Friday, April 11, 2008

"Bad, bad, horrible news!" - Troubling times ahead for the Phoenix newspaper?

It was one of those calls left on my home telephone that I've come to dread.

"Bad, bad, horrible news, Karen...", said an emotion-filled voice on my answering service. No further details were given except for a hurried request for a return call after I listened to the message.

Not knowing what to expect, I'm certain there was a period of time when I just held my breath in uneasy anticipation waiting for the ringing telephone to be answered.

"JRC (parent company of the Phoenix newspaper) is in trouble, big trouble, financially. Their stock closed at $.26 today, and there are rumors of massive lay-offs and possible impending bankruptcy!"

Horrible news, indeed.

I remembered reading about JRC's stock at $.16 on Monday, and that figure was low enough to make me gasp.

Checking online news sources I found the following:

Moody's Downgrades Journal Register Deeper Into Junk

By Mark Fitzgerald

Published: April 10, 2008 7:45 PM ET

CHICAGO Moody's Investors Service downgraded Journal Register Company's corporate debt rating two notches deeper into junk territory late Thursday on concerns the publisher of the New Haven (Conn.) Register is losing too much top-line revenue to cover its repayment obligations.

Moody's lowered its Corporate Family rating to B3 from B1, and its Probability of Default rating to Caa1, which means "substantial risk of default" in its rating system, from the non-investment grade B2 rating. Moody's also continued its negative outlook, meaning further downgrades are possible.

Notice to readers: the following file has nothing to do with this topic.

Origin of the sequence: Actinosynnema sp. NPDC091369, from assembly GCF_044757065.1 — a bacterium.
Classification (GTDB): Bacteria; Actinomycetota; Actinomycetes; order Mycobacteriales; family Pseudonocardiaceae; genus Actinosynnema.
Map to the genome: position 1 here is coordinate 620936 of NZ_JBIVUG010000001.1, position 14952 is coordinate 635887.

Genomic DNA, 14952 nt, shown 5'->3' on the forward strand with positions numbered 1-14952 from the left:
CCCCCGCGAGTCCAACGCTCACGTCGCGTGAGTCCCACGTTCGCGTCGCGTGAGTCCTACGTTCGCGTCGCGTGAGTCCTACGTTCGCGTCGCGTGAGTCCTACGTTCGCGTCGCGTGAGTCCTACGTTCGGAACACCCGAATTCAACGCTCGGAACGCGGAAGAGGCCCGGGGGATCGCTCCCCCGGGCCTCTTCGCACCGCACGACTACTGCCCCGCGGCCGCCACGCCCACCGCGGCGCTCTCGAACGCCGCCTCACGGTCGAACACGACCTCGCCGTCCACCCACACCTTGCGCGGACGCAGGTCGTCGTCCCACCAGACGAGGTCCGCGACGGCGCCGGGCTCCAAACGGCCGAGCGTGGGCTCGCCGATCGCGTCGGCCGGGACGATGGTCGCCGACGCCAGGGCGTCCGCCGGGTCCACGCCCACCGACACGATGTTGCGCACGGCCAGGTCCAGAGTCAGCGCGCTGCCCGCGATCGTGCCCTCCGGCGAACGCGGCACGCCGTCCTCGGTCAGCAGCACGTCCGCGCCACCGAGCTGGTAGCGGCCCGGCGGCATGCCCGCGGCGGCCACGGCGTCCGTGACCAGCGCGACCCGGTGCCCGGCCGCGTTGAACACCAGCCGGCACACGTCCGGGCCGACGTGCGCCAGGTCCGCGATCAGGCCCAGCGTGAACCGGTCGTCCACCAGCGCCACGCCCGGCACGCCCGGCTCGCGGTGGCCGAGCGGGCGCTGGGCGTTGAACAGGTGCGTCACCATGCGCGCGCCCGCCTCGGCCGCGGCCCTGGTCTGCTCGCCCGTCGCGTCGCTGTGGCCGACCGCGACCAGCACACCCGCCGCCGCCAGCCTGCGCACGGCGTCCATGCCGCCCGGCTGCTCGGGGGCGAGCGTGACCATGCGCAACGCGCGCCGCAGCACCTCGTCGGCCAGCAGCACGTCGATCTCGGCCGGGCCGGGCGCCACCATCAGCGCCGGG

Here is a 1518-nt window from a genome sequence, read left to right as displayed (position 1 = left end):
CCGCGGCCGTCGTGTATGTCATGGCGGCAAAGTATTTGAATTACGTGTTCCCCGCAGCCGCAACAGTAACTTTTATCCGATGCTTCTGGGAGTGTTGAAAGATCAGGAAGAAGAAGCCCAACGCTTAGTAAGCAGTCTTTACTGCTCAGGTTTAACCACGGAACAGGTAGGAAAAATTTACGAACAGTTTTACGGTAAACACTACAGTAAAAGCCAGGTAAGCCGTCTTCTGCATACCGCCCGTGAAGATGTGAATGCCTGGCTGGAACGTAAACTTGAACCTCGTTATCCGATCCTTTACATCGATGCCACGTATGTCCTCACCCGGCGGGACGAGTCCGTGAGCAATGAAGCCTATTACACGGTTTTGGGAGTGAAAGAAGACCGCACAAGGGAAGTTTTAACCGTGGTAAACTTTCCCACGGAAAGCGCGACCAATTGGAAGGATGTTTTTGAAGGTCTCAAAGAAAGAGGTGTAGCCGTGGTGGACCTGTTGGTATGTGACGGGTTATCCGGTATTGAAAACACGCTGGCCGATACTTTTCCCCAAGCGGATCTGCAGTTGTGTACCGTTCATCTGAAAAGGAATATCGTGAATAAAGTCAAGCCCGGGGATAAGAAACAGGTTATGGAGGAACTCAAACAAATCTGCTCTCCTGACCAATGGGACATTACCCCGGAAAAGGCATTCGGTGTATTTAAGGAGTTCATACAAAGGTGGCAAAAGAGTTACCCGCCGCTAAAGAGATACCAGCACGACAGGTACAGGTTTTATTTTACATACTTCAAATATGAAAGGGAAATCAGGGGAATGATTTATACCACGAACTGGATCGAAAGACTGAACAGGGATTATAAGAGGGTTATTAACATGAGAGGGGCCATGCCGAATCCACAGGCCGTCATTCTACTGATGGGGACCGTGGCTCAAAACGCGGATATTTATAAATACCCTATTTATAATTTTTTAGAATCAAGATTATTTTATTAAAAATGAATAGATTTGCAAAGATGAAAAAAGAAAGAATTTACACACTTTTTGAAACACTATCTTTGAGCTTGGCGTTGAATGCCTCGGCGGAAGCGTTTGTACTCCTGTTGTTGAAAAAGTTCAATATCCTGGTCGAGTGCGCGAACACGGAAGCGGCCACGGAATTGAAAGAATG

The downgrade was only the latest bad news for Journal Register, which announced earlier this week it may put itself up for sale and which reportedly is considering filing for bankruptcy. Its stock (NYSE: JRC) risks de-listing as it has traded for more than a month below $1 a share, hitting 16 cents after the announcement it was considering strategic options.

Before the Moody's action was announced, Journal Register stock at the 4 p.m. EDT end of trading Thursday was at 28 cents a share, up 3 cents from the opening.

Approximately $755 million of Journal Register debt is affected by the rating.

Moody's noted that Journal Register's top-line revenues shrank 8.5% in 2007, and its liquidity is "eroding."

"The negative outlook reflects Moody's concern that Journal Register will generate insufficient free cash flow to cover its scheduled 2009 debt repayment obligations (absent an amendment), and that ratings may need to be lowered further if the company's business operations and liquidity profile continue to deteriorate," wrote Vice President and Senior Analyst John Price.

"Moody's notes that debtholders are currently protected with only de minimus equity cushion (based upon the company's current market value of around $11 million), and that a sale or liquidation of the company would likely result in less than full (albeit above-average) recovery for secured lenders."

In announcing the hiring of Lazard Freres & Co. LLC to advise it on strategic options, Chairman and CEO James W. Hall said its 2007 cash flow of $90.3 million was "well in excess" of its $38.5 million interest expense. He also noted the company does not have to make principal payments until the second quarter of 2009.

Mark Fitzgerald ( is E&P's editor-at-large


I suspect we will be learning much more about the future of our local newspaper in the days and weeks to come.

I doubt any of it will be good news.


JRC BITES said...

How is this bad news? If you knew anything about JRC's evil behavior, you'd be cheering the demise of this disgusting company.

Karen said...

I'm not initimately familiar with the internal workings of JRC, jrc bites, and have no association with or loyalty to that company.

What really bites here is the fact that we may lose our daily newspaper.